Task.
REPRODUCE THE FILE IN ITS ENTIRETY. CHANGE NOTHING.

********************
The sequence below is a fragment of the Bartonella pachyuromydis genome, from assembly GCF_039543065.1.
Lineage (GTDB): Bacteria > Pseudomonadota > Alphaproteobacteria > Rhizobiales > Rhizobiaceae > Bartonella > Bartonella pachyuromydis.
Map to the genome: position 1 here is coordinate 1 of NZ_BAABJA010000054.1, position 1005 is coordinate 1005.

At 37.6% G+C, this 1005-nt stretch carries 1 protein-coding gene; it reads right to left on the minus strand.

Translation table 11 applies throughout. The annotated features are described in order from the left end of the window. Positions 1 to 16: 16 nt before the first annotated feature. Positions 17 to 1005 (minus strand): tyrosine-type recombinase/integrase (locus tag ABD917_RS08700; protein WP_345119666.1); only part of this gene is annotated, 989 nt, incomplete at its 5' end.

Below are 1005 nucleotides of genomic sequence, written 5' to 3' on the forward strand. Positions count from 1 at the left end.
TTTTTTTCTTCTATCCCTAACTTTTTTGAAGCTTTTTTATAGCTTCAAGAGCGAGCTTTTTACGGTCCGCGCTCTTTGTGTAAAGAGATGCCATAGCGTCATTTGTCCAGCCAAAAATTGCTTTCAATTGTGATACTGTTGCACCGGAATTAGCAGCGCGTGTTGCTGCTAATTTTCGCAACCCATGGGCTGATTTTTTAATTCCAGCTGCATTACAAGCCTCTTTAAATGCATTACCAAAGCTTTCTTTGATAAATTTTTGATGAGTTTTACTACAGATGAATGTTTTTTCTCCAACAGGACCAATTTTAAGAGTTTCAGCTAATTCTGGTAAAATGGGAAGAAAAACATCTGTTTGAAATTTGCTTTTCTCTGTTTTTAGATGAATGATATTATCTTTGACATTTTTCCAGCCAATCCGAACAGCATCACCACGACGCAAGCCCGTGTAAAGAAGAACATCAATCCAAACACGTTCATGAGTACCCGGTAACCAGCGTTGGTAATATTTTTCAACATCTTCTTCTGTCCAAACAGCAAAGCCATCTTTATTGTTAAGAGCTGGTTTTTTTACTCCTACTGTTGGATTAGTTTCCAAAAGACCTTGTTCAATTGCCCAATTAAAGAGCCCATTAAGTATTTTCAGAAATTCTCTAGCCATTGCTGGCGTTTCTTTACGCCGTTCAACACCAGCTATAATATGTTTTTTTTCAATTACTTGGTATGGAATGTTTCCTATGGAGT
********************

The sequence below is a fragment of the Bartonella pachyuromydis genome, from assembly GCF_039543065.1.
Lineage (GTDB): Bacteria > Pseudomonadota > Alphaproteobacteria > Rhizobiales > Rhizobiaceae > Bartonella > Bartonella pachyuromydis.
Map to the genome: position 1 here is coordinate 1 of NZ_BAABJA010000054.1, position 1005 is coordinate 1005.

At 37.6% G+C, this 1005-nt stretch carries 1 protein-coding gene; it reads right to left on the minus strand.

Translation table 11 applies throughout. The annotated features are described in order from the left end of the window. Positions 1 to 16: 16 nt before the first annotated feature. Positions 17 to 1005 (minus strand): tyrosine-type recombinase/integrase (locus tag ABD917_RS08700; protein WP_345119666.1); only part of this gene is annotated, 989 nt, incomplete at its 5' end.

Below are 1005 nucleotides of genomic sequence, written 5' to 3' on the forward strand. Positions count from 1 at the left end.
TTTTTTTCTTCTATCCCTAACTTTTTTGAAGCTTTTTTATAGCTTCAAGAGCGAGCTTTTTACGGTCCGCGCTCTTTGTGTAAAGAGATGCCATAGCGTCATTTGTCCAGCCAAAAATTGCTTTCAATTGTGATACTGTTGCACCGGAATTAGCAGCGCGTGTTGCTGCTAATTTTCGCAACCCATGGGCTGATTTTTTAATTCCAGCTGCATTACAAGCCTCTTTAAATGCATTACCAAAGCTTTCTTTGATAAATTTTTGATGAGTTTTACTACAGATGAATGTTTTTTCTCCAACAGGACCAATTTTAAGAGTTTCAGCTAATTCTGGTAAAATGGGAAGAAAAACATCTGTTTGAAATTTGCTTTTCTCTGTTTTTAGATGAATGATATTATCTTTGACATTTTTCCAGCCAATCCGAACAGCATCACCACGACGCAAGCCCGTGTAAAGAAGAACATCAATCCAAACACGTTCATGAGTACCCGGTAACCAGCGTTGGTAATATTTTTCAACATCTTCTTCTGTCCAAACAGCAAAGCCATCTTTATTGTTAAGAGCTGGTTTTTTTACTCCTACTGTTGGATTAGTTTCCAAAAGACCTTGTTCAATTGCCCAATTAAAGAGCCCATTAAGTATTTTCAGAAATTCTCTAGCCATTGCTGGCGTTTCTTTACGCCGTTCAACACCAGCTATAATATGTTTTTTTTCAATTACTTGGTATGGAATGTTTCCTATGGAGT